Screening equipment, geotextiles, dewatering bags, and fiber filters should be inspected to ensure they are clear and not clogged with sediment. Screens, bags, and fiber filters must be cleaned and/or replaced when they become clogged.
Sediment should be removed from the storage and treatment pond as necessary. Typically, sediment removal is required at least once during a wet season and at the decommissioning of the chemical treatment system or storage ponds. When a sediment collection area has reached one-third of its capacity, the sediment should be removed and taken to a location where it can be stabilized with vegetation or buried to prevent off-site transport. Filtration media and equipment that cannot be reused should be disposed of according to applicable local, state, and federal regulations. Link here for more information.
Treatment cost for construction water flocculation has been reported as between $0.01 to $0.03/gallon for continuous reactor (in line) treatment, and $0.08/gallon for batch reactor (off line) treatment. The Federal Highway Administration reported costs of $0.022 per gallon for a chitosan and sand filtration based system discharging at a rate of nearly one million gallons per month. The cost dropped to $0.009 per gallon as the discharge rate approached five million gallons per month.
BMP costs for chemical treatment practices are not reported by MnDOT, however total costs for may be significant. This is largely due to the equipment required and cost of the chemicals. Chemical treatment practices, however, are able to reduce turbidity in runoff significantly, and therefore the overall cost-benefit of the practice should be considered in the context of requirements and site conditions.
The following table summarizes estimated BMP costs based on MnDOT data summarizing average bid prices for awarded projects in 2014.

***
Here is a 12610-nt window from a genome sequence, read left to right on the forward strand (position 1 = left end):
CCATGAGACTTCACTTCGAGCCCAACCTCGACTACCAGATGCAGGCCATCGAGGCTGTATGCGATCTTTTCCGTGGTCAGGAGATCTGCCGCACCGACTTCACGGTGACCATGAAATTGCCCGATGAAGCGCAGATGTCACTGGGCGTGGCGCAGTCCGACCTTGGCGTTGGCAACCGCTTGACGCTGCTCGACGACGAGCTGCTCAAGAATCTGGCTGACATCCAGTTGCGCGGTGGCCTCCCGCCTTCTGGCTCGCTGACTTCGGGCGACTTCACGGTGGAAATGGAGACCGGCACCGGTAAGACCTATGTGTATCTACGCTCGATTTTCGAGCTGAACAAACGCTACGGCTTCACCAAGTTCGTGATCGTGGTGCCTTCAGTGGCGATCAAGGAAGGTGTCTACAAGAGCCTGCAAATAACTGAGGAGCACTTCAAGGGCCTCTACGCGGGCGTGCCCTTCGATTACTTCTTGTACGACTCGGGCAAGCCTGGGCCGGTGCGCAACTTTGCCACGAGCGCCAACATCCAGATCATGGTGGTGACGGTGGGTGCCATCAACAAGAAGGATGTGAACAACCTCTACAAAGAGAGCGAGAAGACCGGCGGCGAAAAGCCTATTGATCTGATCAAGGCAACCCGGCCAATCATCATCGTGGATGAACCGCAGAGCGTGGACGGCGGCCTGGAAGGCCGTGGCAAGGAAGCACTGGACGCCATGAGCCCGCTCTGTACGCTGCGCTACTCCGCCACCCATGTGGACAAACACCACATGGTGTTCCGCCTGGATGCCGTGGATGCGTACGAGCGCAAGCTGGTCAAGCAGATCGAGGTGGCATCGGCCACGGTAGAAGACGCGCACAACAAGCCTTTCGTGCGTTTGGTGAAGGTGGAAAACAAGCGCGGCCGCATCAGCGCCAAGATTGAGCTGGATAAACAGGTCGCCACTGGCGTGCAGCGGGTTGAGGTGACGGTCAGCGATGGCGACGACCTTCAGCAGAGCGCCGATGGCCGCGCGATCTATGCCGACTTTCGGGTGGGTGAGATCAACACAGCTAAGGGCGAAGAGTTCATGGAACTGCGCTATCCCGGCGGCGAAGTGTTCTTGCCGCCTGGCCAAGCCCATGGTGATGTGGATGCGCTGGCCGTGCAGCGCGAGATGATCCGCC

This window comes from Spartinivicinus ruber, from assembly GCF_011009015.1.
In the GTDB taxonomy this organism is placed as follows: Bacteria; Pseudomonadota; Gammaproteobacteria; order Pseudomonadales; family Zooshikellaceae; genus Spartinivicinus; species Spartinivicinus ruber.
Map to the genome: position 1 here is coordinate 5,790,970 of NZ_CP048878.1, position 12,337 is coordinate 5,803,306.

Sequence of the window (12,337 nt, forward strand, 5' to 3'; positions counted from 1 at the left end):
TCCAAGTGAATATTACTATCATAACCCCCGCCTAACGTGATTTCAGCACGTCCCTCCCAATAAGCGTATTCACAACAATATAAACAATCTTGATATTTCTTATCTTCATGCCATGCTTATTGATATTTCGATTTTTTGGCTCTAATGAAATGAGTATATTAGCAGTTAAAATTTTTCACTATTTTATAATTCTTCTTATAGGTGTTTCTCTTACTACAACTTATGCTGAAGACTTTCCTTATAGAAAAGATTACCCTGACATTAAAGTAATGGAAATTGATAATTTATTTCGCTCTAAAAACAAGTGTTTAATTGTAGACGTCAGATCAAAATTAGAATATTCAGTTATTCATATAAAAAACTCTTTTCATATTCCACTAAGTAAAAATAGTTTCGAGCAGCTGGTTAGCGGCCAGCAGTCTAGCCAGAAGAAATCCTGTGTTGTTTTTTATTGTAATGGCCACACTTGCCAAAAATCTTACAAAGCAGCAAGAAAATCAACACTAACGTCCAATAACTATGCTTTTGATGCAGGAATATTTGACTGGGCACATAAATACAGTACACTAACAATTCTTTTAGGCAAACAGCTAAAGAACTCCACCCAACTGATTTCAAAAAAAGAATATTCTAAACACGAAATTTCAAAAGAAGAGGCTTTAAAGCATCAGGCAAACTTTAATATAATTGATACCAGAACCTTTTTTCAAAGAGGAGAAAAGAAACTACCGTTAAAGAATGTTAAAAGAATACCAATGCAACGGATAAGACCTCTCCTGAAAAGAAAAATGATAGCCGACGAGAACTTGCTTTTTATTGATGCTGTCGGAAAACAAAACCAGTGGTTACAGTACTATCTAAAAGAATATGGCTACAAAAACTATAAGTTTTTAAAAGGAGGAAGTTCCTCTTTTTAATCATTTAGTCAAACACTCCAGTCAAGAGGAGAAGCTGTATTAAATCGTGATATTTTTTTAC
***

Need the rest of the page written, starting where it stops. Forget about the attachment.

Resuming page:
|Bid item||Item description||Units||Average price|
|2573602/00010||Temporary sediment trap||each||$605.00|
|2106501/00010||Excavation – common||cubic yards||$5.60|
|2106607/00020||Excavation – subgrade||cubic yards||$9.59|
|2106523/00060||Common embankment (CV)||cubic yards||$2.18|
|2106521/00070||Granular embankment (CV)||cubic yards||$8.51|
|Bid Item||Item Description||Units||Average Price|
|2573.502/00010||Silt Fence, Type HI||LF||$2.58|
|2573.502/00020||Silt Fence, Type PA||LF||$7.00|
|2573.502/00030||Silt Fence, Type SD||LF||$19.87|
|2573.502/00040||Silt Fence, Type MS||LF||$1.99|
|2573.502/00050||Silt Fence, Type TB||LF||$10.24|
|2573.505/00010||Flotation Silt Curtain Type Still Water||LF||$14.99|
|2573.505/00020||Flotation Silt Curtain Type Moving Water||LF||$39.57|
|2573.515/00013||Filter Berm Type 3||LF||$54.49|
|2573.515/00015||Filter Berm Type 5||LF||$22.95|
|2573.533/00011||Sediment Control Log Type Straw||LF||$2.90|
|2573.533/00012||Sediment Control Log Type Wood Fiber||LF||$4.29|
|2573.533/00013||Sediment Control Log Type Coir||LF||$13.25|
|2573.533/00015||Sediment Control Log Type Compost||LF||$2.58|
|2573.533/00016||Sediment Control Log Type Rock||LF||$5.00|
|2573.533/00017||Sediment Control Log Type Blanket System||LF||$2.52|
LF=linear foot; SF=square foot
Except where more stringent requirements are presented in this guidance, BMPs shall comply with MnDOT and other state requirements. Primary design references include:
The following is a list of additional resources that are not specific to Minnesota: